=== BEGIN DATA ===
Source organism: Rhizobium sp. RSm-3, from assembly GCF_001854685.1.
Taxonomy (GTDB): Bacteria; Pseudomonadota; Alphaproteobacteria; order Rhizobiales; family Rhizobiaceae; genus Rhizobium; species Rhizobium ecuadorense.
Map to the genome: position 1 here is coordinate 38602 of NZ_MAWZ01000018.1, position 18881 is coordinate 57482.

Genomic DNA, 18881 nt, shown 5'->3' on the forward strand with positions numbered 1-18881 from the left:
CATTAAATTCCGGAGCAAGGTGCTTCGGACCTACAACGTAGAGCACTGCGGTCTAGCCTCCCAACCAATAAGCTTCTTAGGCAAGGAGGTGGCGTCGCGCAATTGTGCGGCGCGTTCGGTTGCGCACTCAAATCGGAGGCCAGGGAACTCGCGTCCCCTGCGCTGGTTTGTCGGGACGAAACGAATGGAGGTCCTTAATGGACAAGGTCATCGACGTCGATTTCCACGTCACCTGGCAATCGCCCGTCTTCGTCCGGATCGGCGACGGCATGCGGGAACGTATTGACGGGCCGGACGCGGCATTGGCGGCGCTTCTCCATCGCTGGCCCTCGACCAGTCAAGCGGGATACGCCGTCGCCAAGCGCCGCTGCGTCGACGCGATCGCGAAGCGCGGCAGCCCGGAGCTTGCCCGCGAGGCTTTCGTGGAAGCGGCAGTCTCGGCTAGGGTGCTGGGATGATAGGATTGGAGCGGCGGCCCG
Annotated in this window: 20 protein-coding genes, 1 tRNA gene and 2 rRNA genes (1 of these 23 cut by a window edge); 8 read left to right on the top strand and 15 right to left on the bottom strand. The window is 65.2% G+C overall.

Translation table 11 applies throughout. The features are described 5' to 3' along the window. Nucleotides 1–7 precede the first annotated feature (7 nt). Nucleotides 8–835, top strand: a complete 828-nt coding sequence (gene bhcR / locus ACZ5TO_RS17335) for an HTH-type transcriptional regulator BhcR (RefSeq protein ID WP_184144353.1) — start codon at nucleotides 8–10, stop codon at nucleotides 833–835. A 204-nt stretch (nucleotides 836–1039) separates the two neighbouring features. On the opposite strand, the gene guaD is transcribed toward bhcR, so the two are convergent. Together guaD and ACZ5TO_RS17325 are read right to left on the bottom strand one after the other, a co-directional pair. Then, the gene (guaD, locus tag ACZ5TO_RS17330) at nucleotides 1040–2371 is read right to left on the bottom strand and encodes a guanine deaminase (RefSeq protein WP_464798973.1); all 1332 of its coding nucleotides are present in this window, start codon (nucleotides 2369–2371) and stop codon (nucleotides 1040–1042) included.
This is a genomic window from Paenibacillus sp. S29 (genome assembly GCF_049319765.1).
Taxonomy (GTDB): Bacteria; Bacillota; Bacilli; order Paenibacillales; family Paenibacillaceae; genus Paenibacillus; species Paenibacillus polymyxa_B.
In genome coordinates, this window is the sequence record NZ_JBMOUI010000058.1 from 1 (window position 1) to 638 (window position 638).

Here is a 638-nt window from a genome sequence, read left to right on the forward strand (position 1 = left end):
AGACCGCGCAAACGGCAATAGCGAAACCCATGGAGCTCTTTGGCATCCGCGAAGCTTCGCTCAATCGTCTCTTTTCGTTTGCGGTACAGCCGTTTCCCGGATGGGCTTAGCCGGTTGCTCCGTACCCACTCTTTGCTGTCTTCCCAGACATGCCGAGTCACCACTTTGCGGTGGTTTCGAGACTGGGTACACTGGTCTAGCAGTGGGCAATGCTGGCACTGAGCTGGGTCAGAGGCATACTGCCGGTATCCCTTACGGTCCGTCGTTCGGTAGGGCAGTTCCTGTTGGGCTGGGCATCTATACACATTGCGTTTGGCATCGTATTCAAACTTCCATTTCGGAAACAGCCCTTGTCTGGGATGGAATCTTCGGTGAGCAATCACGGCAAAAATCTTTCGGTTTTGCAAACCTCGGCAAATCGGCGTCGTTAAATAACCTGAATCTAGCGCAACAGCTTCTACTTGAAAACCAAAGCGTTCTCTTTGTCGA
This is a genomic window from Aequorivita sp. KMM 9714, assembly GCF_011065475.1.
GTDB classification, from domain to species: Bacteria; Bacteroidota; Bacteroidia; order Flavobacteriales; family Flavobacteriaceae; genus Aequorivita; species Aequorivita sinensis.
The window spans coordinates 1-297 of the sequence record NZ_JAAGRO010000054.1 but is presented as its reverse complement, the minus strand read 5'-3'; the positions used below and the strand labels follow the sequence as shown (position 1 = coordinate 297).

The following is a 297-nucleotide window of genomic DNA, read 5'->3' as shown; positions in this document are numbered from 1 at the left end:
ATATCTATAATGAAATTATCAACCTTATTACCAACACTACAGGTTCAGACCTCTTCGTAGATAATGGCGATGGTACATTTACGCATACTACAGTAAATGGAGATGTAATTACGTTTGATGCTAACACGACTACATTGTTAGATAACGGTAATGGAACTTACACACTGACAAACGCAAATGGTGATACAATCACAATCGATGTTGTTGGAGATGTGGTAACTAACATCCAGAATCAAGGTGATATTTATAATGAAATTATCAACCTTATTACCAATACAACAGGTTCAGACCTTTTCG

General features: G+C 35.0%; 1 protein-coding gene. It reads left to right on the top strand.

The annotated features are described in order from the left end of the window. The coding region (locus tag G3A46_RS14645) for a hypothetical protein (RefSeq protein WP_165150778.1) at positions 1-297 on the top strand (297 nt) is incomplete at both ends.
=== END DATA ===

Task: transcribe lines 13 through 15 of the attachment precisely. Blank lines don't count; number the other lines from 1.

This is a genomic window from Aequorivita sp. KMM 9714, assembly GCF_011065475.1.
GTDB classification, from domain to species: Bacteria; Bacteroidota; Bacteroidia; order Flavobacteriales; family Flavobacteriaceae; genus Aequorivita; species Aequorivita sinensis.
The window spans coordinates 1-297 of the sequence record NZ_JAAGRO010000054.1 but is presented as its reverse complement, the minus strand read 5'-3'; the positions used below and the strand labels follow the sequence as shown (position 1 = coordinate 297).